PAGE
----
[Ntso] Open Letter from the President.

John & Frances Fennessy roughneckbooks at hotmail.com
Wed May 3 14:14:28 CDT 2006

Good morning to all,

  	I would like to take a moment and thank everybody who took the time to 
vote; participation by an organization’s membership is what keeps it healthy 
and viable. This is very important as right now there are some very large 
questions facing the non-traditional students at Sam Houston State.
     	Over the last many months, there appears to have been a swing in the 
thinking of the administration pertaining to non-traditional students. Bear 
Kitten Academy has been closed, family housing has been discontinued, and 
last year the funding for our own organization was pulled in the middle of 
the year. How then do we get the message to the administration that we will 
not be delegated to the back shelf? By being active.
  	This is the pledge I make to you as your new president: I will explore 
every avenue to keep non-traditional students and their needs prominent in 
the administration’s thought process. But, I will also need your help. An 
organization is simply a faceless name without participation by its 
membership. I am the first to understand the complexities of your time 
constraints. We are all in the same boat; time is a commodity that there is 
never enough of. That having been said, I think that during the course of 
the coming academic year we all might find a little for our fellow students.
	To this end, I have begun the process of finding some of the necessities 
for the organization. On Tuesday, my wife (former NTSO President and 
Co-Founder) and I met with the incoming SGA president (who himself qualifies 
as a non-traditional by virtue of leaving for military service before 
returning to college) and found out several avenues for restoring the 
funding to NTSO. We were also very pleased to learn that there are no less 
than 3 (and very soon possibly more) non-traditional students on the student 
senate. Our own in coming Vice-President Ava Battle is among them. We were 
pleasantly surprised to learn that the incoming leadership is very excited 
about the possibility of closer ties with NTSO and believes quite strongly 
that non-traditional students cannot and should not be overlooked by the 
administration. When I asked what he needed from us his answer was very to 
the point: Participation. There are currently many senate positions that did 
not get filled during the recent elections; he would like to see some of 
those filled with NTSO members.
	We all have concerns as to the direction of the university for the future.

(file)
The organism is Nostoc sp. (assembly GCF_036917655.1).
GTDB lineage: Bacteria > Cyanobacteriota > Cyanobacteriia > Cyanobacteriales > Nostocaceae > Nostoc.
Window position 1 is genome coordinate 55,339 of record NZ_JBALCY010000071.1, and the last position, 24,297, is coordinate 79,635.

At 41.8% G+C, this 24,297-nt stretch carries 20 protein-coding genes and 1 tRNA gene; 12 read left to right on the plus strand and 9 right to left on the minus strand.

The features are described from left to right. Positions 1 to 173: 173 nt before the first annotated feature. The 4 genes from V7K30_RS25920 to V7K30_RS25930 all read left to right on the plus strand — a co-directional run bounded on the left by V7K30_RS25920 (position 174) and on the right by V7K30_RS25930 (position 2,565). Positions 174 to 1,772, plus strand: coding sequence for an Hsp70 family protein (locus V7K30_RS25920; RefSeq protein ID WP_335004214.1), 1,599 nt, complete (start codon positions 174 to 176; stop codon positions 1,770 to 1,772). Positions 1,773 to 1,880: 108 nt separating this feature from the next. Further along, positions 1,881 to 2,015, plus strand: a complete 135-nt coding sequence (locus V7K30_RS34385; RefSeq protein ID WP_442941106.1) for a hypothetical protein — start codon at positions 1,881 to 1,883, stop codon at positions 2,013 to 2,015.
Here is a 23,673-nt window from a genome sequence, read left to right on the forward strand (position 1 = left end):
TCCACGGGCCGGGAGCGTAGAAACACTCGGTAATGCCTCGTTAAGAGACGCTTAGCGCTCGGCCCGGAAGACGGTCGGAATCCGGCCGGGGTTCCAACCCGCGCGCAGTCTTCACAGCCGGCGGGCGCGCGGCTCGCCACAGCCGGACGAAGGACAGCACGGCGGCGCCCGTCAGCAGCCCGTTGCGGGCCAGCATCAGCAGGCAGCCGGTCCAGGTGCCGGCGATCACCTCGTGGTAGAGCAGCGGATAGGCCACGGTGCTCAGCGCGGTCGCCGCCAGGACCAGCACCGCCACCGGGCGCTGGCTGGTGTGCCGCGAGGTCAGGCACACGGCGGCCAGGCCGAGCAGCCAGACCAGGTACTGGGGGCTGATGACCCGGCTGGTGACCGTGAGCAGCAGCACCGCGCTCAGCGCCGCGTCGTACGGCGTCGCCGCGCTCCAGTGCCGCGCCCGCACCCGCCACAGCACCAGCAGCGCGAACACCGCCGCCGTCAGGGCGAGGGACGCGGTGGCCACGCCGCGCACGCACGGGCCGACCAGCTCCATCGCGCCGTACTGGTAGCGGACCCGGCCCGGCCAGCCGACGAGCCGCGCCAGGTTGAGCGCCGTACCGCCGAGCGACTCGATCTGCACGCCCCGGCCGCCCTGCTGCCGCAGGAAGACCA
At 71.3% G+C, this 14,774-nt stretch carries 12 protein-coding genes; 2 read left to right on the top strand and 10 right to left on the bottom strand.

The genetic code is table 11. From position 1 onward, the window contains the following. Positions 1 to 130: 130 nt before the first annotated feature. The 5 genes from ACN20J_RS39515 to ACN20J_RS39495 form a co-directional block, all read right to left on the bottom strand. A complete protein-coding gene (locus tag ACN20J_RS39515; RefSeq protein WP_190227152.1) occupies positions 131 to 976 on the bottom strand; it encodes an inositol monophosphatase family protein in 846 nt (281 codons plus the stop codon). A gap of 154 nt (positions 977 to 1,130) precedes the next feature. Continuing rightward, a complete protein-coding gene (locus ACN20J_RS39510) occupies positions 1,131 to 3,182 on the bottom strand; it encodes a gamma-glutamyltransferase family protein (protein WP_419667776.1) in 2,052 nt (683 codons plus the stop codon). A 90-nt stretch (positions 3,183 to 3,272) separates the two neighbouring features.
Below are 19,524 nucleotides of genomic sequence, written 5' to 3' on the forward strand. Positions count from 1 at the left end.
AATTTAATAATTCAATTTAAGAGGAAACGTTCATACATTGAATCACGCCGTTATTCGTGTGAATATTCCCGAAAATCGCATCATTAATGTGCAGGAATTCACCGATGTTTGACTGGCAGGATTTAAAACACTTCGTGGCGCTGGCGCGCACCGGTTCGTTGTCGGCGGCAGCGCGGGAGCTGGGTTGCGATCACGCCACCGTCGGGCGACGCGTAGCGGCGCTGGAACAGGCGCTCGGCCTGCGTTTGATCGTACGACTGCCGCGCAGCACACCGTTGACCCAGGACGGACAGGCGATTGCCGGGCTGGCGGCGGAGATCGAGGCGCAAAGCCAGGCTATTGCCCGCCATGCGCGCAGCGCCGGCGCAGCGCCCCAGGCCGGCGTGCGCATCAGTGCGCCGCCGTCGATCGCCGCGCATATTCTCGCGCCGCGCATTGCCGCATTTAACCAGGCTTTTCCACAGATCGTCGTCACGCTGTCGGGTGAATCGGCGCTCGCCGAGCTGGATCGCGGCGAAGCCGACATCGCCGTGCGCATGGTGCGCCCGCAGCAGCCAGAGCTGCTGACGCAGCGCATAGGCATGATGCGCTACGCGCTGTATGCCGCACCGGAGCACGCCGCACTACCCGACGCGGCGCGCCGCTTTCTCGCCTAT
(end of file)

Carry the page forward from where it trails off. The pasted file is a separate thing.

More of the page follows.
This is the best way to ensure the viability of the non-traditional student 
on campus. As with any business, working within the system is how priorities 
are set, goals are met, and the business (or in this case organization) 
continues to grow and prosper. Currently we are on the outside looking in; 
we now have the opportunity to move inside and affect change from the center 
itself. This is not only for the future non-traditional students to come. 
How many of us could gain valuable knowledge by gaining experience working 
within the system? Chairing or being members of committees, learning the 
process of writing legislation and working closely with others to attain a 
projects goals are all aspects of the real world that when we leave here 
will stand us in good stead and provide a leg up in our future careers. In 
this instance, I think you will find the “time” that you find to participate 
could very well be “time well spent.”
	NTSO has always been and will continue to be an organization for fellowship 
of its members. We have unique needs and wants that sometimes don’t fit into 
the picture of what a university is. Changing that perception is not going 
to happen overnight, but we must begin somewhere. I, for one, am tired of 
standing outside looking in; I ask you to join me in taking NTSO to a new 
level of participation and commitment that can have no other effect than to 
bring the positives of having a viable non-traditional student base to the 
administration’s attention. This is how we effect the changes that we so 
dearly want and need.

John Fennessy
President NTSO
STDJRF14 at shsu.edu

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